June 24, 2018

No News From Doodlebug Island…by William F Jordan

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How the use of a single word no longer in the written or spoken English lexicon could have launched a tidal wave of interest was nothing short of miraculous, and, though I was initially responsible for it, the gathering effect took on a life of its own, outstripping any idea of ownership.

In the manner of a break from editing chores in connection with the paper I own and publish, I began perusing a first-edition pronouncing dictionary given to me by my adorable Granddaughter Joan when I came upon the word ‘fribble,’ and immediately decided to use it on the next person who had the temerity to interrupt the quiet of my office.

That happened to be Doc Hastings, who stopped by to learn if I were in the mood to partner with him in the geezer golf tournament scheduled for the weekend?

“Sure I will,” I replied, drily, “if you can give me a reason why we bother. Why, we are perennial losers. Other players merely ‘fribble’ with us.”

“Oh, I don’t know,” Doc said, slightly perplexed. “And I really don’t know! What in the nether reaches of the tangible world does the word ‘fribble’ mean?”

“Back in 1814, people used it to express the idea of ‘trifling’ with something or someone or of possessing a playful nature.” I gave him a quick overview of the dictionary.

“I knew if I hung around you long enough you’d be useful on some level,” he said. “Now, keep yourself and your money available for Saturday. I can’t wait to get back to my own office and try my new word on people smart enough to use my services.”

I was ready to reply that garbage pickup was sometimes referred to as a ‘service,’ but by that time he was past hearing, so I turned again to my new book.

Well, by that evening and with Doc Hasting’s help, the word ‘fribble’ had experienced resurrection and was once again tripping off speakers’ tongues, Not only that but it had sparked an interest in archaic words, and in the next few days people began clamoring for the dictionary to be made public. As someone interested in language, I was delighted to cooperate, and though the dictionary was fragile with age, I loaned it to the library where it soon shared space normally reserved for the OED (Oxford English Dictionary.)

That was how the tidal wave began. Creative teachers soon had students describing themselves and each other with expressive but long unused adjectives of two hundred years ago: ‘Using my ‘didascalic’ (perceptive) powers, I determined that ‘aliquant’ (unequal, as in 3 is an aliquant of 10) is not the same as ‘aliquot’ (equal, as in 3 is an aliquot of 12).”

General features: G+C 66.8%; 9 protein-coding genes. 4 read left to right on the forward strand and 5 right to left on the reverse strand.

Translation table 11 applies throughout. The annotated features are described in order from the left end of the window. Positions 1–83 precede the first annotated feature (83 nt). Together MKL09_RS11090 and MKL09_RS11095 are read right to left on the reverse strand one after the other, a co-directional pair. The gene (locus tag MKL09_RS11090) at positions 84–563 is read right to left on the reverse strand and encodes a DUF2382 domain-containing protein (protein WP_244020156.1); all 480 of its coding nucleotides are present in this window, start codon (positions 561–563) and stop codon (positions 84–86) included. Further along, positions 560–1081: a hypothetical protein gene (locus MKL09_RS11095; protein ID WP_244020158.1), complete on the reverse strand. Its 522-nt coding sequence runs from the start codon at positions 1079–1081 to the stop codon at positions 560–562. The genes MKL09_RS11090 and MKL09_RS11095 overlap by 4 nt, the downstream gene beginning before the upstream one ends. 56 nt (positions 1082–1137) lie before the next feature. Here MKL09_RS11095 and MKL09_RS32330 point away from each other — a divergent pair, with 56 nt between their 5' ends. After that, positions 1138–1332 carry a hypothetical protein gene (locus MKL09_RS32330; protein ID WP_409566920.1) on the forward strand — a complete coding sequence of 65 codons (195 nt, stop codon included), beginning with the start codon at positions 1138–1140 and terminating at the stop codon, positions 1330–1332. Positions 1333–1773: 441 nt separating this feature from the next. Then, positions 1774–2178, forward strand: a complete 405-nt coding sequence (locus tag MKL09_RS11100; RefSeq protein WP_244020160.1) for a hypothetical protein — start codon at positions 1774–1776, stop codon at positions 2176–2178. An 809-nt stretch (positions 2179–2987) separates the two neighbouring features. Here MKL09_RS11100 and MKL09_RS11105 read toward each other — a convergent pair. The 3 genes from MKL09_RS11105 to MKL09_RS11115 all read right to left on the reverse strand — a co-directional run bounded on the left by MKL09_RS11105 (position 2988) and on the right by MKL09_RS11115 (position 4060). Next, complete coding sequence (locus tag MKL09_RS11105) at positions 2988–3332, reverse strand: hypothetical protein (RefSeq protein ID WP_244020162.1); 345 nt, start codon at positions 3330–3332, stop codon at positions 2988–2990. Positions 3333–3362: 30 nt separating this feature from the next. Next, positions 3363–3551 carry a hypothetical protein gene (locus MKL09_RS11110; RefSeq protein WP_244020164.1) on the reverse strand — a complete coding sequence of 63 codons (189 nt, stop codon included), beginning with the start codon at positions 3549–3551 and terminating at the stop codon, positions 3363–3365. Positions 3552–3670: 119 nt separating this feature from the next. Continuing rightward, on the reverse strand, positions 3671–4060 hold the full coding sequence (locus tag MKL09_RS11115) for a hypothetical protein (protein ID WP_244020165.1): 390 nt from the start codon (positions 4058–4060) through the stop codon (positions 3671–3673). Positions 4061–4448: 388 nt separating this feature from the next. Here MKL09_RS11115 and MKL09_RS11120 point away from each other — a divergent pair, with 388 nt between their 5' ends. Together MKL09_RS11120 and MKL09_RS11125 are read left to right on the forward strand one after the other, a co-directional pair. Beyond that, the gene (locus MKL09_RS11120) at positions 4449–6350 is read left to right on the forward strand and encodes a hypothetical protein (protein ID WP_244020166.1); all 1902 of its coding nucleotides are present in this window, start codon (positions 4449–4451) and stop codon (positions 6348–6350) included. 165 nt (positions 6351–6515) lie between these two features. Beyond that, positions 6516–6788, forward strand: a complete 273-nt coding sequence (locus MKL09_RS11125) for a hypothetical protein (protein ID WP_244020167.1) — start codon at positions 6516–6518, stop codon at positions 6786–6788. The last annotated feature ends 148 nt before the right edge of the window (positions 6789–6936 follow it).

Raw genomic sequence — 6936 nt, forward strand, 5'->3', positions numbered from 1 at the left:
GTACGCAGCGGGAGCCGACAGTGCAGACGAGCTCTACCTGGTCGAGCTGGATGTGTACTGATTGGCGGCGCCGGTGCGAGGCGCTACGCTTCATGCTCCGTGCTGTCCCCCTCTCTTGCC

“My weakness for chocolate arouses a ‘casuistical’ (case of conscience ) reaction.”

“My boyfriend is often ‘clodpated’ (thoughtless), and has ‘patibulary’ (belonging to the gallows) propensities.”

This is often followed by essay assignments capitalizing on the nouns, and other parts of speech popular in another time. “’Sudation’ (sweat) appears to be the chief outcome of physical education,” began one such paper. Predictably, this aroused an interest in etymology, linguistics, and semantics, although public excitement masked or obscured such formal terminology and left folks free to share in the fun.

Island librarian Bernice Malvern began posting sentences comprised of words from this past era and invited people to provide modern translations. One example read: “Mary Beth has ‘erubescent’ hair of ‘relucent’ quality and a figure bordering on ‘exilition’ with a slight ‘incurvity’ due to a minor case of childhood polio. Though not ‘redoubtable’, occasional pain sometimes makes her ‘techy’ and the victim of ‘oscitancy’ because of a pinched nerve.”

As with other sentences, Islanders were invited to post what each believed to be a suitable translation (sans the dictionary, which is always sequestered for the day.) The results, universally hilarious, were compared to a subsequent posting. “Mary Beth has ‘reddish’ hair of ‘shining’ quality and a figure bordering on ‘slenderness’ with a slight ‘crookedness’ due to a minor case of childhood polio. Though not ‘terrible’, occasional pain sometimes makes her ‘peevish’ and the victim of ‘yawning’ because of a pinched nerve.”

This column—modestly long on ‘pauciloquy’ ( a short speech)– is meant to be ‘suscitative’ (rousing), in that it might result in a certain ‘dedition’ (act of yielding to) an understanding and appreciation of the past, a truly ‘appetible’ (desirable) end. (Rumor has it that in my case an appetible end might also include tar and feathers!)

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